I escaped Thai prison that stank of rotting flesh 2 weeks before my execution

A former drug smuggler has lifted the lid on his life of crime, including how he escaped from a notorious Thai prison just two weeks before his execution date.

London-born David McMillan, 65, is the only Westerner known to have broken out of Bangkok’s notorious Klong Prem Central Prison.

David, who was raised in Australia, is a former drug smuggler who’s spent 18 years of his life behind bars – including a 10-year stretch in Australia’s Pentridge Prison for conspiracy to import heroin and cannabis.

While he was serving that sentence his first wife died in a 1981 prison fire.

Six months after his release, in 1993, David was arrested in Bangkok Airport. He was caught with two passports in different names and $45,000-$50,000 of cash that he says was “pocketed” by the Thai police.

But David’s problems multiplied when a 40-gram package of heroin was found dumped in the airport – and under Thai law anyone caught with such a large quantity could be sentenced to death.

David told MyLondon it wasn’t his. He argues that if he’d been smuggling heroin he would have been carrying a lot more.

  • Real-life Squid Game organ harvesting in China is 'of unmatched wickedness'

He said he’d only gone to Thailand pick up some money he’d earned before his Australian arrest, but he wasn’t allowed to travel as he was still on parole, he was using a fake ID

He was interrogated in an underground cell for days, he says. Some of his fellow-prisoners coundn’t take it:“I had a cellmate who tried to kill himself. He took over 100 rohypnol. Would you believe it, it still didn’t kill him, but he couldn’t walk for three days.”

After the questioning he was taken to court which he says “was a spectacle in itself".

He says it was chaotic, with “deafening noise, blocked toilets, and people running around in chains”.

And when he was transferred to the massive 22,000 inmate Klong Prem prison, things went from bad to worse.

  • Violent gangster and football hooligan once knocked out five men each with single punch

Prison life was brutal, and because Bangkok is so low-lying, the prison would often flood “and you’d often find yourself living in a lake”.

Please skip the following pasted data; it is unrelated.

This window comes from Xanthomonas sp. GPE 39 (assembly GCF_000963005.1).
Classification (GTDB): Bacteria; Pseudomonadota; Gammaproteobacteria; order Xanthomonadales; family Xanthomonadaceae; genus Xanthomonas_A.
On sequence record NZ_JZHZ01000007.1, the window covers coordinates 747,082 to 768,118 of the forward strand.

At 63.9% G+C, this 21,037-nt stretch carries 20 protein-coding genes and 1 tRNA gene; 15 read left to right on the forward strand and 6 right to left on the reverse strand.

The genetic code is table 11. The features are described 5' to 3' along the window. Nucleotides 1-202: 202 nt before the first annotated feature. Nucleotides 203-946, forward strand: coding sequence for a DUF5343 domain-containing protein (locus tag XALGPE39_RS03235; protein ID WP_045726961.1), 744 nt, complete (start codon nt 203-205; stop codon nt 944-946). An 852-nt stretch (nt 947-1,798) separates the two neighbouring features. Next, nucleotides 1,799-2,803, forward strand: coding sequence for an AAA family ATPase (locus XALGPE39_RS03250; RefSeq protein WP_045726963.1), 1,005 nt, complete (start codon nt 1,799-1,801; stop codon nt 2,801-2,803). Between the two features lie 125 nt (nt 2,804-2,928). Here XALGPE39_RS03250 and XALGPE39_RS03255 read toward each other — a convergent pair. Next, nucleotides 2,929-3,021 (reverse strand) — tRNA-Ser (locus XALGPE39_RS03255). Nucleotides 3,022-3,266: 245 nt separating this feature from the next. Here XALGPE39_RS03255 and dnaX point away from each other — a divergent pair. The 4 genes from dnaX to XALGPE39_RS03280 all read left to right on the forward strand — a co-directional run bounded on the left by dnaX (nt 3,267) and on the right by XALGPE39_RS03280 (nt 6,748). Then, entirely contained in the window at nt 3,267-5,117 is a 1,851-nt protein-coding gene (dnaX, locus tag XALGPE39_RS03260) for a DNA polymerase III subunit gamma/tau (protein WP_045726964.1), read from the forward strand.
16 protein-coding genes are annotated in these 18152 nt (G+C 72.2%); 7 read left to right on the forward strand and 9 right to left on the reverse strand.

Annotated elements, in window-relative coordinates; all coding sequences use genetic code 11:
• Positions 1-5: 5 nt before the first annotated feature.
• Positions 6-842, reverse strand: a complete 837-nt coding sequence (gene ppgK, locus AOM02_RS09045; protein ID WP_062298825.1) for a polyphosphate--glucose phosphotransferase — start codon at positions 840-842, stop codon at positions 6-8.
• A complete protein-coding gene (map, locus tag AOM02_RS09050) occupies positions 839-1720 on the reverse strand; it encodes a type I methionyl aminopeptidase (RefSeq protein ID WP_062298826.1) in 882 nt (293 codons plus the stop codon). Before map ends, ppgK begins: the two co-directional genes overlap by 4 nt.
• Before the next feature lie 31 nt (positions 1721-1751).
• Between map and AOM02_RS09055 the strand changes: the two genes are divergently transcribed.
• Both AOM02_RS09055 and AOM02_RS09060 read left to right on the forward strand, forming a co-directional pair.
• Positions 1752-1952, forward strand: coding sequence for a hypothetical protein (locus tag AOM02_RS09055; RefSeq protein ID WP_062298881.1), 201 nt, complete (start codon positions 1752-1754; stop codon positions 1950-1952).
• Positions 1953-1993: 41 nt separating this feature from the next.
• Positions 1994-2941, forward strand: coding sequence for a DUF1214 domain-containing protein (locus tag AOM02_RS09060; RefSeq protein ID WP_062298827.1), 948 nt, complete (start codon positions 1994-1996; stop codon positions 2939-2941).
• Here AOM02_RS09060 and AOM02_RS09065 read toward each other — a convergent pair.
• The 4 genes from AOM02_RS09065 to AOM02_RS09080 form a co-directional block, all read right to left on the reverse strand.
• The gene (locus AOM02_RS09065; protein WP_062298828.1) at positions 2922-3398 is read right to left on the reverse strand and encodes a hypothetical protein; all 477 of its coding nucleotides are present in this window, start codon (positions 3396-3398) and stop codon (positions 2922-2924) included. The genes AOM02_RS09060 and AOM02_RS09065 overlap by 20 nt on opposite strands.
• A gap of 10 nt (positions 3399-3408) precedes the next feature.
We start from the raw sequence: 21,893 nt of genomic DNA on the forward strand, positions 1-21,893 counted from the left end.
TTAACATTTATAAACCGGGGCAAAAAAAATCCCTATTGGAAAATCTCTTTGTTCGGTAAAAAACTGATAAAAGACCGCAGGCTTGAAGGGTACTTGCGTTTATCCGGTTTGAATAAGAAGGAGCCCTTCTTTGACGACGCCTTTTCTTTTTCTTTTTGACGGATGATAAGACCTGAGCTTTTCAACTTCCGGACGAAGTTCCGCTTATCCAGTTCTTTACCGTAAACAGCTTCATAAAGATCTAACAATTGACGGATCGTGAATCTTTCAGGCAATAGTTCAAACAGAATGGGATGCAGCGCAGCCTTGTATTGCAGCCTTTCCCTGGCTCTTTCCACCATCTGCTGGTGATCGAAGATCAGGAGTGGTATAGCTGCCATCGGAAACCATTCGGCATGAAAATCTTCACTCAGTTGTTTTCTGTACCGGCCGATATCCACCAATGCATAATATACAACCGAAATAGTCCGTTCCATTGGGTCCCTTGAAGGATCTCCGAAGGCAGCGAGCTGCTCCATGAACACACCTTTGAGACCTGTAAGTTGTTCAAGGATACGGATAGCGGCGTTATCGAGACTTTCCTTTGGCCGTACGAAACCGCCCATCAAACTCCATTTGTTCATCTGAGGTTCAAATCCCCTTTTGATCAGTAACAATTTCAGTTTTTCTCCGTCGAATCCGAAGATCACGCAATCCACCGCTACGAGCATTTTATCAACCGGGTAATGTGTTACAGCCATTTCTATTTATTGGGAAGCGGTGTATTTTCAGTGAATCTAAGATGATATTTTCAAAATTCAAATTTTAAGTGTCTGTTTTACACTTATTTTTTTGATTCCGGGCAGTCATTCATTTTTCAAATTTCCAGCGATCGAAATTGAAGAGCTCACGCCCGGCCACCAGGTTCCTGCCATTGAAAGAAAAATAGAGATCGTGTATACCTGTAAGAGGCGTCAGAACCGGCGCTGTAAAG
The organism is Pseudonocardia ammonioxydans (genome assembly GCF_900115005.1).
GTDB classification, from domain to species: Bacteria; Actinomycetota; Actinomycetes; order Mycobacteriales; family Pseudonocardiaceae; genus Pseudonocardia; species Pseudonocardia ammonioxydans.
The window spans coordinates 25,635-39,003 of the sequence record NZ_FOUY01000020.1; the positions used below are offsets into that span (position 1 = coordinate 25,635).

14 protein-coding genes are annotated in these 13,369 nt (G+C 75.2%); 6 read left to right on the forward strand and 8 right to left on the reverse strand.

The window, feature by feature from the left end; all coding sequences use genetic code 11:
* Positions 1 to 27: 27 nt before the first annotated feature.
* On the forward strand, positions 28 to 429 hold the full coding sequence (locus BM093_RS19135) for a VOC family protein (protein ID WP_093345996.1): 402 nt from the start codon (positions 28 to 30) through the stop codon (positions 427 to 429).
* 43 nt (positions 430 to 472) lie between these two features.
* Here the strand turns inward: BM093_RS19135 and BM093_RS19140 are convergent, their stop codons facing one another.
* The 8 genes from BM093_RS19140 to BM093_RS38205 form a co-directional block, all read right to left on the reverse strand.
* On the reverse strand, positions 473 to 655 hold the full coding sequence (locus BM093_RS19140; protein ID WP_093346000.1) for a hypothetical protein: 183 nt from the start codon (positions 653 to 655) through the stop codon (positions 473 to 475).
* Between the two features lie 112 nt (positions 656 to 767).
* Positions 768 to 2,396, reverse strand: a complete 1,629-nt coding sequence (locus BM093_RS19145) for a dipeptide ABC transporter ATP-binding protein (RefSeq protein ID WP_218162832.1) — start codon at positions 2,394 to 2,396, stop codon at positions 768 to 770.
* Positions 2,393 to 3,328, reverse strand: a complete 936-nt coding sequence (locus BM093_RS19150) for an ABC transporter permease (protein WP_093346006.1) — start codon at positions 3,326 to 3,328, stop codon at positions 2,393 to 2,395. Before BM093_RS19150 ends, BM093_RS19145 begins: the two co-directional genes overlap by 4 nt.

Overcrowding was routine, food was grim, and often infested with creepy-crawlies, and torture was commonplace.

David says a group of “local street kids” who tried to escape were caught and “horribly beaten to death,”

“Internal bleeding caught up with them within a few weeks and they died.

“The worst part of knowing someone’s being tortured isn’t the seeing, it’s the hearing it.

“You hear the thwack of the heavy wooden sticks, then the screams turn into high-pitched wails.

“And when that goes quiet you hear nothing – that’s unconsciousness – but you still hear the thump, like a carcass in a meat factory being hit with a stick.”

  • Sex, drugs and murder: inside the twisted world of the Manson Family cult

David was in Klong Prem for two years awaiting trial, but when his lawyer visited and told him he was set to be executed within two weeks, he knew he had to act fast.

He says he planned his escape from the moment he set foot in there.

Through bribery and smuggling David obtained rope, hacksaw blades and a bamboo ladder

His daring midnight escape took him through part of the prison where inmates were taken to die.

  • Paedophiles moan about misery of chemical castration as one says 'now I'm sorry'

Aids, which was spread through sharing syringes, was rife in the jail, and around 200 inmates died each day, he claims.

He vividly remembers the stench as "decaying, rotting flesh of those about to die".

But even after breaking out of prison, David knew he wasn’t truly free until he was out of the country.

Using cash and fake travel documents stashed for him by another former inmate he spent his last $500 on a flight to Singapore.

  • Wrong man held in mental hospital for two years in mistaken identity nightmare

But within a couple of years David was in trouble again.

This time he says he was being caned and electrocuted by police in Pakistan over his suspected involvement in the smuggling of 14 kilos of opium.

“I was face down on this table with a clip on each toe with a rubber sheet over me so the guard could sit on me," he said.

“There really is nothing like being electrocuted, it’s so much worse than being beaten.”

Fortunately he was saved by a liaison from the British Embassy who’d heard in passing there was an “English foreigner” locked away, and he managed to put a stop to the torture.

When David eventually returned to England, he steered clear of trouble but spent two years in Wandsworth Prison, between 2014-2016, after the Thai authorities tried to have him extradited.

But David insists Thailand “didn’t actually want him”, and when he pointed out that their warrants were over 20 years old they “accepted” it.

Now, David says he’s gone straight and fits CCTV cameras for a living.

He looks back on his former life and says he regrets it, as “life is very short".

If you’d like to hear more about David’s life, you can get a copy of his book ‘Unforgiving Destiny’ here.

Source: Read Full Article